Structure factor

The static structure factor, $S(k)$, for a monatomic system composed of spherical scatterers is defined by (Eq. 1 in [1]):

$S(k) := 1 + \frac{4 \pi \rho}{k} \int_0^{\infty} ( g_2(r) -1 ) r \sin (kr) ~{\mathrm {d}}r$

where $g_2(r)$ is the radial distribution function, and $k$ is the scattering wave-vector modulus

$k= |\mathbf{k}|= \frac{4 \pi }{\lambda} \sin \left( \frac{\theta}{2}\right)$.

The structure factor is basically a Fourier transform of the pair distribution function ${\rm g}(r)$,

$S(|\mathbf{k}|)= 1 + \rho \int \exp (i\mathbf{k}\cdot \mathbf{r}) \mathrm{g}(r) ~\mathrm{d}\mathbf{r}$

At zero wavenumber, i.e. $|\mathbf{k}|=0$,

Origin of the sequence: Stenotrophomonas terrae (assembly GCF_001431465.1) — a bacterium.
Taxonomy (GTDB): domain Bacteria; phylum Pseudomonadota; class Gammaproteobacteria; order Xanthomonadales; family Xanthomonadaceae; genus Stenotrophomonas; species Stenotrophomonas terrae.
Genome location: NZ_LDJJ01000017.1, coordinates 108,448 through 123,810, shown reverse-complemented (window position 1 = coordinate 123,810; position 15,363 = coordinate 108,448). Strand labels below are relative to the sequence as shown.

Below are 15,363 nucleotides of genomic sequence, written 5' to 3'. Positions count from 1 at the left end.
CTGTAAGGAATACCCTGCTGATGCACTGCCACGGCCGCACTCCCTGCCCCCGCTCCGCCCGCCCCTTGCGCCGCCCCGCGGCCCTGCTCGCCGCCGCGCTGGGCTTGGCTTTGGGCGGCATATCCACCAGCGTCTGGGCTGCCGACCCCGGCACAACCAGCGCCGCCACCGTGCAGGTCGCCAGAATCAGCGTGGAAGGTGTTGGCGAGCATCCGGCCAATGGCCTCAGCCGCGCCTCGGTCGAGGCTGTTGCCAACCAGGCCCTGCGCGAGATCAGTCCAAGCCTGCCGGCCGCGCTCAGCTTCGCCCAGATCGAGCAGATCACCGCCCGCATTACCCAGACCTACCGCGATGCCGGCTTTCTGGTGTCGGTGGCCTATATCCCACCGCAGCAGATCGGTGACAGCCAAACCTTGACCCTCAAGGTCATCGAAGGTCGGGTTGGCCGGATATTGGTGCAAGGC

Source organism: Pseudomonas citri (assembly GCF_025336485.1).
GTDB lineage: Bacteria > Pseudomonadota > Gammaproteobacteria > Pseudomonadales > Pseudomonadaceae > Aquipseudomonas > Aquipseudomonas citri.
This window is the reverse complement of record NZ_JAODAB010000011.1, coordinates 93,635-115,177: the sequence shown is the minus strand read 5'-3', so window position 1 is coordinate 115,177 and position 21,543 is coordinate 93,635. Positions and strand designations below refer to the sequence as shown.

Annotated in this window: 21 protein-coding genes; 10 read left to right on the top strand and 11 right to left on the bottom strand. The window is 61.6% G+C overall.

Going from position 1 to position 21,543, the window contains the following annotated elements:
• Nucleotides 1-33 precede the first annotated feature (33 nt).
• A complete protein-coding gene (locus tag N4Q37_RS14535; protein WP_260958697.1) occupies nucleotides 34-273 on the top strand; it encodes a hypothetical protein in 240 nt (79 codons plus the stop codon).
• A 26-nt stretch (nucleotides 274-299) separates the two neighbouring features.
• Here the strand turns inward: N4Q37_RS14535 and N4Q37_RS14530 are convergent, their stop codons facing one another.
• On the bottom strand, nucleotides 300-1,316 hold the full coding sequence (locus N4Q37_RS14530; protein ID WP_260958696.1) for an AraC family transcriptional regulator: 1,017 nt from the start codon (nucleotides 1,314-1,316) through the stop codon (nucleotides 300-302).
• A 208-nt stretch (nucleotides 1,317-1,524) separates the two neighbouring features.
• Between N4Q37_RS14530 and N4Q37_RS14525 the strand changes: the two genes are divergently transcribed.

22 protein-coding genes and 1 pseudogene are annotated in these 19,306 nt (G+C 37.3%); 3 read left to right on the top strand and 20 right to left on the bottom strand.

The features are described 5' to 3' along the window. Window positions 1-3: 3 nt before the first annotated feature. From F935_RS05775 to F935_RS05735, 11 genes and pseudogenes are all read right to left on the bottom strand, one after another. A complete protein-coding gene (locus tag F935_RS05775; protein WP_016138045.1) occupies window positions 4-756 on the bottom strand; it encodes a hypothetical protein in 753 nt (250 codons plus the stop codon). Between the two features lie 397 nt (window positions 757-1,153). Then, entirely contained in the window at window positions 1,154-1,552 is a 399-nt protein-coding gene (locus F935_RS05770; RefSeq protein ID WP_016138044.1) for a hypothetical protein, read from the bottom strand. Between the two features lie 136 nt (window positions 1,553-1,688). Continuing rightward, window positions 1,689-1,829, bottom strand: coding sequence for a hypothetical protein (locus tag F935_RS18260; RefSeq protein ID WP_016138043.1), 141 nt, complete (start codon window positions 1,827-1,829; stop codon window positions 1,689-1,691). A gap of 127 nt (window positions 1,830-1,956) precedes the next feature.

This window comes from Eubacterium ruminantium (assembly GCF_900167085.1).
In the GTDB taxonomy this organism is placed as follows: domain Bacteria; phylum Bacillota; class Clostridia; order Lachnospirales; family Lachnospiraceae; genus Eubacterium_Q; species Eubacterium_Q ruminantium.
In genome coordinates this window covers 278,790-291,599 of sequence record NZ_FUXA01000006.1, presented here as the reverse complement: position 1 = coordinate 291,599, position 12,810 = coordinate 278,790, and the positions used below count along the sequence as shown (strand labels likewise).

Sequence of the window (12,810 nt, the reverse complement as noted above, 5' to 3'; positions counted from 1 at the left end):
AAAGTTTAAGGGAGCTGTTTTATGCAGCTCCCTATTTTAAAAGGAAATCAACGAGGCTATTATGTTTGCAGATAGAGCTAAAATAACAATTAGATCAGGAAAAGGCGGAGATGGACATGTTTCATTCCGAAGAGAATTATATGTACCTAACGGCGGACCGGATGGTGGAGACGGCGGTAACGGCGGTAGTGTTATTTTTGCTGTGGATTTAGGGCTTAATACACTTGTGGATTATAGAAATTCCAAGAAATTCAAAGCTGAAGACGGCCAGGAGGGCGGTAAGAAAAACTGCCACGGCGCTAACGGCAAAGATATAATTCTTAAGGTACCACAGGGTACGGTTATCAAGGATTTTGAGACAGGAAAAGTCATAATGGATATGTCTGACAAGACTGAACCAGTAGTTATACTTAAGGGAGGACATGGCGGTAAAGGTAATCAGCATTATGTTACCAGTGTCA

$S(0) = k_BT \left. \frac{\partial \rho}{\partial p}\right\vert_T$

from which one can calculate the isothermal compressibility.

To calculate $S(k)$ in molecular simulations one typically uses:

$S(k) = \frac{1}{N} \sum^{N}_{n,m=1} \langle\exp(-i\mathbf{k}(\mathbf{r}_n-\mathbf{r}_m)) \rangle$,

where $N$ is the number of particles and $\mathbf{r}_n$ and $\mathbf{r}_m$ are the coordinates of particles $n$ and $m$ respectively.

The dynamic, time dependent structure factor is defined as follows:

$S(k,t) = \frac{1}{N} \sum^{N}_{n,m=1} \langle \exp(-i\mathbf{k}(\mathbf{r}_n(t)-\mathbf{r}_m(0))) \rangle$,

The ratio between the dynamic and the static structure factor, $S(k,t)/S(k,0)$, is known as the collective (or coherent) intermediate scattering function.